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Puerto Rico gov. enacts law to boost remote work, air operations

Gov. Pedro Pierluisi has signed House Bill 1745, now the Law to Facilitate the Implementation of Remote Work in the Private Sector and Incentivize the Establishment of Air Operations Bases in Puerto Rico.

The legislation addresses the rise in remote employment opportunities following the COVID-19 pandemic and aims to attract quality jobs from companies that offer remote positions but do not do business on the island.

“This bill is in line with our public policy of making Puerto Rico an attractive place to live and work,” stated the governor. “On one hand, companies that do not have a presence on the island will be able to hire professional employees residing in Puerto Rico to work remotely in the same way as in other locations. And, on the other hand, professional individuals will be able to stay in Puerto Rico or relocate here with the same opportunities they have in a state or another jurisdiction.”

A Harvard Business Review report states that remote work “rose during the pandemic, from about 6% of full workdays in the U.S. to more than 50% in the spring of 2020. Since then, it’s steadily decreased and since early 2023 has hovered around 28%.

Pierluisi emphasized that the bill is a “consensus legislation to continue positioning Puerto Rico as an attractive destination for investment” and job creation.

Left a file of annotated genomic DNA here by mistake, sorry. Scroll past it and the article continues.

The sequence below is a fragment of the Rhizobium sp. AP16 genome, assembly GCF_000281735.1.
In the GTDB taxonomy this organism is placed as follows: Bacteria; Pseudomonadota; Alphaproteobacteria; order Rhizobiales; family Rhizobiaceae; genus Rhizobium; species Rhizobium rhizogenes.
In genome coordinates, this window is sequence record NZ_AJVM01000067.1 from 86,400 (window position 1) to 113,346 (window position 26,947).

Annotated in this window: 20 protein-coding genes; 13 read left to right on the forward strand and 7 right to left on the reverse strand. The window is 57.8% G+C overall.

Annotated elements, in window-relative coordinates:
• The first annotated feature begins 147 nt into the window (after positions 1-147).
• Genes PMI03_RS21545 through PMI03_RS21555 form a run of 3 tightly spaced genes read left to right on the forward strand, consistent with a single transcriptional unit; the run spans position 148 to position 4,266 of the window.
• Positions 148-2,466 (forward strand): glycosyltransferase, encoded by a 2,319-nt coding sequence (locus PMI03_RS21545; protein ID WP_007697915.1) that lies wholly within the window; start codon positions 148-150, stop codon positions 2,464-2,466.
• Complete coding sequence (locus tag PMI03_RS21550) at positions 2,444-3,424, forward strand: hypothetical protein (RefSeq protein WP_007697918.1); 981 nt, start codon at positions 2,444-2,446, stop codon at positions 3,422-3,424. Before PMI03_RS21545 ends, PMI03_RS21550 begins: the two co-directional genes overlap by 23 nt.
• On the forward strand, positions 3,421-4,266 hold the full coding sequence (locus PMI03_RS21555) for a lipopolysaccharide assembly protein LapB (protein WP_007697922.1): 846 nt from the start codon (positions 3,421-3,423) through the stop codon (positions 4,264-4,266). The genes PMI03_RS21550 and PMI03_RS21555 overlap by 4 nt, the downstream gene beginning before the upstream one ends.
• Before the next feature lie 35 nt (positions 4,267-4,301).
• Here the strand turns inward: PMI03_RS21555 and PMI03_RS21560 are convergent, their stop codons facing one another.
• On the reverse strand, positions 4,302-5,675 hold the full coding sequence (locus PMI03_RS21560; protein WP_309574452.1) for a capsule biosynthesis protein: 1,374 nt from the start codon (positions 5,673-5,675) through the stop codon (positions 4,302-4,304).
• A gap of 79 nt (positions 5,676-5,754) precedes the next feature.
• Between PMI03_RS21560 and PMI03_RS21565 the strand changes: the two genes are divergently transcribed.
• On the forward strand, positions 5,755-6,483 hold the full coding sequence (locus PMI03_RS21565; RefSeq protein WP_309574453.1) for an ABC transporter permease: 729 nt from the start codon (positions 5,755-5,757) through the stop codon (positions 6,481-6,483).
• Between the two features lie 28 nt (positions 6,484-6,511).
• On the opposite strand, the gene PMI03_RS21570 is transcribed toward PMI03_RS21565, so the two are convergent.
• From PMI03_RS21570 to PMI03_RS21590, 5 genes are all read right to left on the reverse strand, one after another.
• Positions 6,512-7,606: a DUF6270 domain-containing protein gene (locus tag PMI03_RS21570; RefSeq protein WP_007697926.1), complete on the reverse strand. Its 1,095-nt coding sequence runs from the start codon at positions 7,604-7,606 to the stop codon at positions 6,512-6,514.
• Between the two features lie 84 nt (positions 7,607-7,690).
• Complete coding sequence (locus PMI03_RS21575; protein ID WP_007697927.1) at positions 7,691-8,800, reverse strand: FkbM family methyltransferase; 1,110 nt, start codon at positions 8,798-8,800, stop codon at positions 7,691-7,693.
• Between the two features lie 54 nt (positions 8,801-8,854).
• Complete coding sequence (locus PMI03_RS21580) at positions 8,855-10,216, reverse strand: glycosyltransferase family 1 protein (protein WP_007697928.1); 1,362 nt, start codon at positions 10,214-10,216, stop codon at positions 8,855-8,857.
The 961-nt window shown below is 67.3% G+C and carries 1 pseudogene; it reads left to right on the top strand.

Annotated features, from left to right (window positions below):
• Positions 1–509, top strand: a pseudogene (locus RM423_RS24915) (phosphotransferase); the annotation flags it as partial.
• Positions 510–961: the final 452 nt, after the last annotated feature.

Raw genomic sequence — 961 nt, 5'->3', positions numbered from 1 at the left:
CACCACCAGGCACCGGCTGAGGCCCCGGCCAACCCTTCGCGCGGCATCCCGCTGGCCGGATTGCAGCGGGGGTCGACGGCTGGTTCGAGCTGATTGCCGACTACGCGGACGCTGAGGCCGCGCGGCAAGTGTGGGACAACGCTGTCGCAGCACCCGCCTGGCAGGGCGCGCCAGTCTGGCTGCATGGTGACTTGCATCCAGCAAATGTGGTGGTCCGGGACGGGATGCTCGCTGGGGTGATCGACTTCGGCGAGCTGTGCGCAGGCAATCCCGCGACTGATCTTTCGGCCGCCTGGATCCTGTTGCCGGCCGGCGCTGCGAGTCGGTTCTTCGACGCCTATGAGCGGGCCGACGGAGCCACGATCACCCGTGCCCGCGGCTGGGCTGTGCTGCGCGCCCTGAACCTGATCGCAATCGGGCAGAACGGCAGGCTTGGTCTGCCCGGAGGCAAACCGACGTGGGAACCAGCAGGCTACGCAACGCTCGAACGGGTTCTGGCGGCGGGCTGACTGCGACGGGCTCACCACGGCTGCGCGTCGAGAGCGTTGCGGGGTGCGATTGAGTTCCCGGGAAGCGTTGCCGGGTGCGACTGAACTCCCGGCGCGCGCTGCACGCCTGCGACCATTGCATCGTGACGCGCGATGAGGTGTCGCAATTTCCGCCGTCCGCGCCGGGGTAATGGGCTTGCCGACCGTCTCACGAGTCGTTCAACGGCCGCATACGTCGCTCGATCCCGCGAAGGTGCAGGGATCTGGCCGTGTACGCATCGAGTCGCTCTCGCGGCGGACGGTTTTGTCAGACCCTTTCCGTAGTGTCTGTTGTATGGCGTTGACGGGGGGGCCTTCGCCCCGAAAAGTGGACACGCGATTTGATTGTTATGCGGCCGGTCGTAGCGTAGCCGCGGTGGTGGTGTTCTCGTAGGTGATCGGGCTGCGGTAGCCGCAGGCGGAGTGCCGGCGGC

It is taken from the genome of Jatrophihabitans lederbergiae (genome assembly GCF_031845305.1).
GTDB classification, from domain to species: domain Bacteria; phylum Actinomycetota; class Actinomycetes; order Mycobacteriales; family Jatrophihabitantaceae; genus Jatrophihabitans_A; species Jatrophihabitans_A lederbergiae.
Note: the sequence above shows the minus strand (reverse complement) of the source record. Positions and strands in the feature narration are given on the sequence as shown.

“We worked closely on this project from the Labor and Human Resources Department with the House of Representatives leadership, in coordination with the Governor’s Office,” said Puerto Rico Labor Secretary Gabriel Maldonado. 

“On the one hand, we adapted the framework of Puerto Rican labor law to facilitate remote work from Puerto Rico for an employer that does not operate or have economic ties in our jurisdiction in accordance with the rules established in this new law and the Internal Revenue Code, as amended by Act 52-2022,” Maldonado said. 

The Labor secretary added that the law also encourages the establishment of airline operations bases, “aligning state labor law with operational realities” and negotiated collective agreements under federal laws governing employee and flight crew employment terms. 

“By facilitating the establishment of these types of operations, we promote the creation of hundreds of well-paying jobs and further stimulates tourism and the overall economy,” Maldonado assured. 

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